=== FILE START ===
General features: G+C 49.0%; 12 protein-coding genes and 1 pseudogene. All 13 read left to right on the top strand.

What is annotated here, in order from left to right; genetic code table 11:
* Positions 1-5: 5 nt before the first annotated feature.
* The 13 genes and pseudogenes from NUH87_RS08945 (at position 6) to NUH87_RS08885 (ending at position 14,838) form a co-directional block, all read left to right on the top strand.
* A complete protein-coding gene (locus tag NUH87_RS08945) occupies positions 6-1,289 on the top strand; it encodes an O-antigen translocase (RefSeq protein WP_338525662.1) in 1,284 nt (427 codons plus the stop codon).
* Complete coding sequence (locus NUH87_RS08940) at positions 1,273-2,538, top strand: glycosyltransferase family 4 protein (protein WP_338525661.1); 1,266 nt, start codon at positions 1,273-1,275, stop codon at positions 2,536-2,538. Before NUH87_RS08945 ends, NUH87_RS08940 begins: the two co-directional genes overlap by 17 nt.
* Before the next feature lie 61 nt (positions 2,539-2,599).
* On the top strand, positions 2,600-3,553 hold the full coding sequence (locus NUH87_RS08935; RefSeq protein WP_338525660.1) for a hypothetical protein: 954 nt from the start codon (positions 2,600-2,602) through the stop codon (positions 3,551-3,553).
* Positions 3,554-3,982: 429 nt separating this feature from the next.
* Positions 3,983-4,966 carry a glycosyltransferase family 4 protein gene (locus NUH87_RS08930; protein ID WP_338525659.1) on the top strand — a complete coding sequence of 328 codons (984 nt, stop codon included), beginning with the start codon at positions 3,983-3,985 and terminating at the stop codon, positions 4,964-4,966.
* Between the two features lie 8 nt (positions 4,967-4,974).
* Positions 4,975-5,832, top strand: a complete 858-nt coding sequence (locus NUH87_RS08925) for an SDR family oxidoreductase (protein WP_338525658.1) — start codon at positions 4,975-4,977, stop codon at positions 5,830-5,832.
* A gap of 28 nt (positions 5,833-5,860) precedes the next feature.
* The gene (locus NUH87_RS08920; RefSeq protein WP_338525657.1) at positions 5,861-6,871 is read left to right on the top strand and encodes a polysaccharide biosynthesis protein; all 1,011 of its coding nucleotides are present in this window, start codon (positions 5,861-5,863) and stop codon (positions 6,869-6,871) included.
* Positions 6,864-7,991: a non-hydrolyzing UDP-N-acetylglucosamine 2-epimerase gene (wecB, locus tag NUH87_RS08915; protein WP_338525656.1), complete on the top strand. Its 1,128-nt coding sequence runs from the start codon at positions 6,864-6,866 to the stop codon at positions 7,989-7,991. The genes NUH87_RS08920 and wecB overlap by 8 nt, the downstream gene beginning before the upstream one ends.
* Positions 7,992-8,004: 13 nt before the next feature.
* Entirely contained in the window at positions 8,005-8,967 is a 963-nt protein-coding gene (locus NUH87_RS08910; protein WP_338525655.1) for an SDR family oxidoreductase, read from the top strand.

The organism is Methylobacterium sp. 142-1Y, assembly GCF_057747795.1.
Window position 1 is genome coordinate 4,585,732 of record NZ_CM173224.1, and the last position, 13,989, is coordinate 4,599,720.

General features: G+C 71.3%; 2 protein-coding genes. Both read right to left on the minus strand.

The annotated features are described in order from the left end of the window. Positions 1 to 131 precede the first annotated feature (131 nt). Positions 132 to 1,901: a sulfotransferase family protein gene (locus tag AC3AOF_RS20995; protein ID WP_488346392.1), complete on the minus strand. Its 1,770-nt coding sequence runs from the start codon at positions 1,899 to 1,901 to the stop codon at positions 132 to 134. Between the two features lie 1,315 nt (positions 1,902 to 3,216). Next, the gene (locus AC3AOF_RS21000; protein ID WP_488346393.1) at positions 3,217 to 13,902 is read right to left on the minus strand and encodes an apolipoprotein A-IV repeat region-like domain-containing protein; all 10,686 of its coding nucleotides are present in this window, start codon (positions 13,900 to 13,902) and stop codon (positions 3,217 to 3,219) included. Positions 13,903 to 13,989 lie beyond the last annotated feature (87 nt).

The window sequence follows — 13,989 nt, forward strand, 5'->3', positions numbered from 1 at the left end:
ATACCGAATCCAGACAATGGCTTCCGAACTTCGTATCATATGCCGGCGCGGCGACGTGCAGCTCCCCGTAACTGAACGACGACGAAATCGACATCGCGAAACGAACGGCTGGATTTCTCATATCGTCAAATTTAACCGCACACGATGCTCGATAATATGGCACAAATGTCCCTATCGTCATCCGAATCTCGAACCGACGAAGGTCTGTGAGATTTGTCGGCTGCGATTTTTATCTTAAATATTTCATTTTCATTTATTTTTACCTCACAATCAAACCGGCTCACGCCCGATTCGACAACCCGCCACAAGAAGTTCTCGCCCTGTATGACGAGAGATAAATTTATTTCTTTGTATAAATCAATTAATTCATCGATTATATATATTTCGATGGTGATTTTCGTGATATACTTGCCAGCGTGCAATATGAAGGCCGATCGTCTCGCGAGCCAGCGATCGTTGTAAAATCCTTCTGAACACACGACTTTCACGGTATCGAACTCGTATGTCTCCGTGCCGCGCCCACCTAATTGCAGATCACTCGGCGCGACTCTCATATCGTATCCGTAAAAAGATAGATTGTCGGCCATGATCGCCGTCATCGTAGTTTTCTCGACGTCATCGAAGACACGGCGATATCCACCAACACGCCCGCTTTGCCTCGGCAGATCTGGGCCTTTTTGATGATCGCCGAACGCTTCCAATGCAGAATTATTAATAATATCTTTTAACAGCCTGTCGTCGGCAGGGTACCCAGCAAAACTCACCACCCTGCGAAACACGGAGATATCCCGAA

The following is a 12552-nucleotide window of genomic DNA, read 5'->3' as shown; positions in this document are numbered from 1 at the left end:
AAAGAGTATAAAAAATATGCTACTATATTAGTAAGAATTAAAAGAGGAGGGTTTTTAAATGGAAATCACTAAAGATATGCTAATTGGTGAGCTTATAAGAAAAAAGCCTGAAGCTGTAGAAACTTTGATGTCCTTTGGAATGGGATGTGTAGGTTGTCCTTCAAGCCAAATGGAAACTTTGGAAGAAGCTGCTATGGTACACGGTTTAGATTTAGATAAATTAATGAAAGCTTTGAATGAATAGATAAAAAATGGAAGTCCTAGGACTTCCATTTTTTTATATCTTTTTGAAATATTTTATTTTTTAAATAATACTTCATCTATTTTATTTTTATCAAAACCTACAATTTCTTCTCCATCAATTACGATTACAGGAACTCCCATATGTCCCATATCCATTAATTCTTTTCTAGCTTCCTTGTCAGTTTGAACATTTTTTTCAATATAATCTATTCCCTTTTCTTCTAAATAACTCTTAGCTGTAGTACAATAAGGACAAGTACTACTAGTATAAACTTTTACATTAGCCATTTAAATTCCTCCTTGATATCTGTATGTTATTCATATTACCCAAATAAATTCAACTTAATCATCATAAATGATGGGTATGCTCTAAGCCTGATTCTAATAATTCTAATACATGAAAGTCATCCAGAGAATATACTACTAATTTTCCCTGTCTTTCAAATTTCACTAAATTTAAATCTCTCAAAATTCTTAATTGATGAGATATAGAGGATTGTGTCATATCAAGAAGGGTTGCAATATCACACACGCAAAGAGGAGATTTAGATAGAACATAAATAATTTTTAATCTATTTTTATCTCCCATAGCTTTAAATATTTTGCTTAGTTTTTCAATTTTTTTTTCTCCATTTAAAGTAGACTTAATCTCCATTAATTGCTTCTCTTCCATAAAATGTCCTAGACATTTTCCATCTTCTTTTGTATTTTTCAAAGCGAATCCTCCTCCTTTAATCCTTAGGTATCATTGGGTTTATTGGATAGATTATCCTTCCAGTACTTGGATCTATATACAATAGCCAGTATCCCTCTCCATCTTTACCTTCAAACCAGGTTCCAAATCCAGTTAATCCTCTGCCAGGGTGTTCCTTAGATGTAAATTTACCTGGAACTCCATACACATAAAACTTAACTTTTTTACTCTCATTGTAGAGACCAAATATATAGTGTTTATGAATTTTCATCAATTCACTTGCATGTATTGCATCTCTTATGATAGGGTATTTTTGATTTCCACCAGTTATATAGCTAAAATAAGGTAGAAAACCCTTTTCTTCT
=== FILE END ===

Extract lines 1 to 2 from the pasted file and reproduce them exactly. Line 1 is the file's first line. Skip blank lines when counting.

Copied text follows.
General features: G+C 49.0%; 12 protein-coding genes and 1 pseudogene. All 13 read left to right on the top strand.

What is annotated here, in order from left to right; genetic code table 11: